Corporations & Shareholders
Taxpayers that incur costs relating to an acquisition or restructuring transaction must generally capitalize the costs that “facilitate” the transaction (Regs. Sec. 1.263(a)-5(a)). The regulations provide guidelines for determining whether expenditures facilitate a transaction (Regs. Sec. 1.263(a)-5(b)). For certain acquisitive transactions, this determination may be based on whether the costs were incurred prior to the “bright-line date.” In addition, for “success-based fees”—payments to professional service providers that are contingent upon the successful closing of a transaction—taxpayers may apply a facts-and-circumstances test under Regs. Sec. 1.263(a)-5(b)(1) or a safe harbor to determine the portion of the total fees that is deemed to facilitate the transaction.
Regs. Sec. 1.263(a)-5(a) requires a tax payer to capitalize amounts paid to “facilitate” (i.e., paid in the process of investigating or otherwise pursuing) several types of “covered transactions,” including an acquisition of an ownership interest in the taxpayer (but not an acquisition by the taxpayer of an ownership interest in the taxpayer itself, whether by redemption or otherwise). The determination of whether an amount is paid in the process of investigating or otherwise pursuing the transaction is based on all of the facts and circumstances. Except for certain inherently facilitative costs, such as costs of securing an appraisal, structuring and negotiating the transaction, preparing and reviewing the transaction documents, and obtaining regulatory and shareholder approval of the transaction (see Regs. Sec. 1.263(a)-5(e)(2)), Regs. Sec. 1.263(a)-5(e) treats an expenditure as an amount that facilitates a covered transaction only if it relates to activities performed on or after a bright-line date.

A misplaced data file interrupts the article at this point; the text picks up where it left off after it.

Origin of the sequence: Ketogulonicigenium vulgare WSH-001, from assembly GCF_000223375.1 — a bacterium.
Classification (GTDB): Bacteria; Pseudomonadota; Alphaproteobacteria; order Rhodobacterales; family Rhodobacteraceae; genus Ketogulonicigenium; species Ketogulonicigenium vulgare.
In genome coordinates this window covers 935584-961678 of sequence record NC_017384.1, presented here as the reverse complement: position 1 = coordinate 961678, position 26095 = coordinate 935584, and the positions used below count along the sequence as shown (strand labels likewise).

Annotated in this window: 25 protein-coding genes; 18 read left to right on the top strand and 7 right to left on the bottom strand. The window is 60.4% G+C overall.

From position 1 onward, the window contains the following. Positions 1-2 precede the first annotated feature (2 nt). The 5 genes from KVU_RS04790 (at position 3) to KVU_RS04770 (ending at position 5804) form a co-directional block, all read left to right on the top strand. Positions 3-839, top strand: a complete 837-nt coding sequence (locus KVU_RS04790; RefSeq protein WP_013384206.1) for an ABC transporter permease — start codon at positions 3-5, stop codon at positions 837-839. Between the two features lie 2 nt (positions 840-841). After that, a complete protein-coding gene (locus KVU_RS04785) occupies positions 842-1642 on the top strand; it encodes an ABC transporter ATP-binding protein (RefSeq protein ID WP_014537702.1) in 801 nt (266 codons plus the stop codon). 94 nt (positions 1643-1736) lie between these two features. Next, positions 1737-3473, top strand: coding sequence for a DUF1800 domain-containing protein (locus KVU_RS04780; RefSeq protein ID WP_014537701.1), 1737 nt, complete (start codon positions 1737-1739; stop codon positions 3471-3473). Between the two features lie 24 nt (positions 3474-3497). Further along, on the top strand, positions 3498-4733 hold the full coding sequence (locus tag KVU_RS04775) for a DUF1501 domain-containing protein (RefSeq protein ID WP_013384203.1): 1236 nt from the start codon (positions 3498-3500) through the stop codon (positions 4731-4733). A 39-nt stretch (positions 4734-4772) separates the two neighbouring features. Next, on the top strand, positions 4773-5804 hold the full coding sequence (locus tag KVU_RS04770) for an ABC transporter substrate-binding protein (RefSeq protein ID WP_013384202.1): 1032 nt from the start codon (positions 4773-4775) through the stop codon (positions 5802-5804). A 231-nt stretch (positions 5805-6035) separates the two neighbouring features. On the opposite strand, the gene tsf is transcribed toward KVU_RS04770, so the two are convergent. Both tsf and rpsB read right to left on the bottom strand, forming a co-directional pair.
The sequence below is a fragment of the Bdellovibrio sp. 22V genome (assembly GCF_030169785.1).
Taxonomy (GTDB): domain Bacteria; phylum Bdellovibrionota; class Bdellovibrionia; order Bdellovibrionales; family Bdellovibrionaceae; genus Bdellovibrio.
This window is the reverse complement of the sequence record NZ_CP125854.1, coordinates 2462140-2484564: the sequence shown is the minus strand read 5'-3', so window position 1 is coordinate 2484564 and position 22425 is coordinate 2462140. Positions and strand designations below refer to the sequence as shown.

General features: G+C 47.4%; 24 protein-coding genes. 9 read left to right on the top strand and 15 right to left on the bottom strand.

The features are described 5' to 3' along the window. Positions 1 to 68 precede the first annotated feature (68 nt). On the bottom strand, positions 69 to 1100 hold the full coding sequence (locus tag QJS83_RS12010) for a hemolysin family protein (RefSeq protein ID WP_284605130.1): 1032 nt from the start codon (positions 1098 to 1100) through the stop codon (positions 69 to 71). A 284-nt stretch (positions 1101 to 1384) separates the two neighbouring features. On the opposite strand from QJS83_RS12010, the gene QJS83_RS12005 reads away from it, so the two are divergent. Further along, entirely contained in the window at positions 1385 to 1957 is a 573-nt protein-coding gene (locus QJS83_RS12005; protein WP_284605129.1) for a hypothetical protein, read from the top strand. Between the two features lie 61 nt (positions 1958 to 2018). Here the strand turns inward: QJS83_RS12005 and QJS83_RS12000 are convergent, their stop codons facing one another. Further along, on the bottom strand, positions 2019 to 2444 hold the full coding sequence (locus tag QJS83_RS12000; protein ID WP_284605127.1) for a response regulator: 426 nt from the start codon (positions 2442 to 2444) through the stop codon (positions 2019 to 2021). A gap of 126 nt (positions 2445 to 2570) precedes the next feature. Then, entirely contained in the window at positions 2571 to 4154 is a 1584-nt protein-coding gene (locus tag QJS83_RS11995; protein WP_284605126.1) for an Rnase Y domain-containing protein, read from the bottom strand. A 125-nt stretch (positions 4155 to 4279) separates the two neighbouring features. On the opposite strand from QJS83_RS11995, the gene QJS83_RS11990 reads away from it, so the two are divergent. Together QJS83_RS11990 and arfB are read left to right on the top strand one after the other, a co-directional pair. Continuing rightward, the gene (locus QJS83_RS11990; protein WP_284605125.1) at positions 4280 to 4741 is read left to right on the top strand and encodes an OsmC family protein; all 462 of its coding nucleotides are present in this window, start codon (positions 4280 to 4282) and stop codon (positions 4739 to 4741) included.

A two-part test defines the bright-line date as the earlier of (1) the date on which a letter of intent, exclusivity agreement, or similar written communication (other than a confidentiality agreement) is executed by representatives of the acquirer and the target; or (2) the date on which the material terms of the transaction (as tentatively agreed to by representatives of the acquirer and the target) are authorized or approved by the taxpayer’s board of directors (or committee of the board of directors) (Regs. Sec. 1.263(a)-5(e)(1)).
Covered transactions include, among other things, certain taxable acquisitions of an ownership interest in a business entity (whether the taxpayer is the acquirer or the target) and certain reorganizations described in Sec. 368 (Regs. Sec. 1.263(a)-5(e)(3)).
Determination of Bright-Line Date in CCA 201234026
Chief Counsel Advice (CCA) 201234026 sets forth the IRS’s interpretation of whether a “go-shop” provision in a merger agreement affects when the bright-line date occurs under Regs. Sec. 1.263(a)-5(e). The CCA involved a merger, one of the covered transactions listed in Regs. Sec. 1.263(a)-5(e)(3). “Acquirer,” a corporation, agreed to acquire “Target,” a corporation, in an agreement signed by corporate representatives. The boards of directors of both Acquirer and Target approved the transaction on the same date—March 31, 2012.
The merger agreement contained a go-shop provision under which Target had the right to continue to look for another acquirer for a one-month period, until April 30, 2012. If Target had received a better offer within that period, Acquirer would have had an opportunity to match it, but, if it declined to, Target could have abandoned its agreement with Acquirer and entered into a deal with the alternate acquirer. The merger between Acquirer and Target ultimately closed successfully sometime after April 30, 2012.
The IRS observed that the execution of the merger agreement and its approval by the boards of directors occurred on the same date, March 31, 2012. The go-shop provision was only one of the terms of the merger agreement, and it did not negate the execution of the merger agreement or trump the approval of those terms by the corporations’ boards of directors. Therefore, the IRS concluded that, under these facts, the bright-line date was March 31, 2012, the date the merger agreement was executed and approved by the corporations’ boards of directors.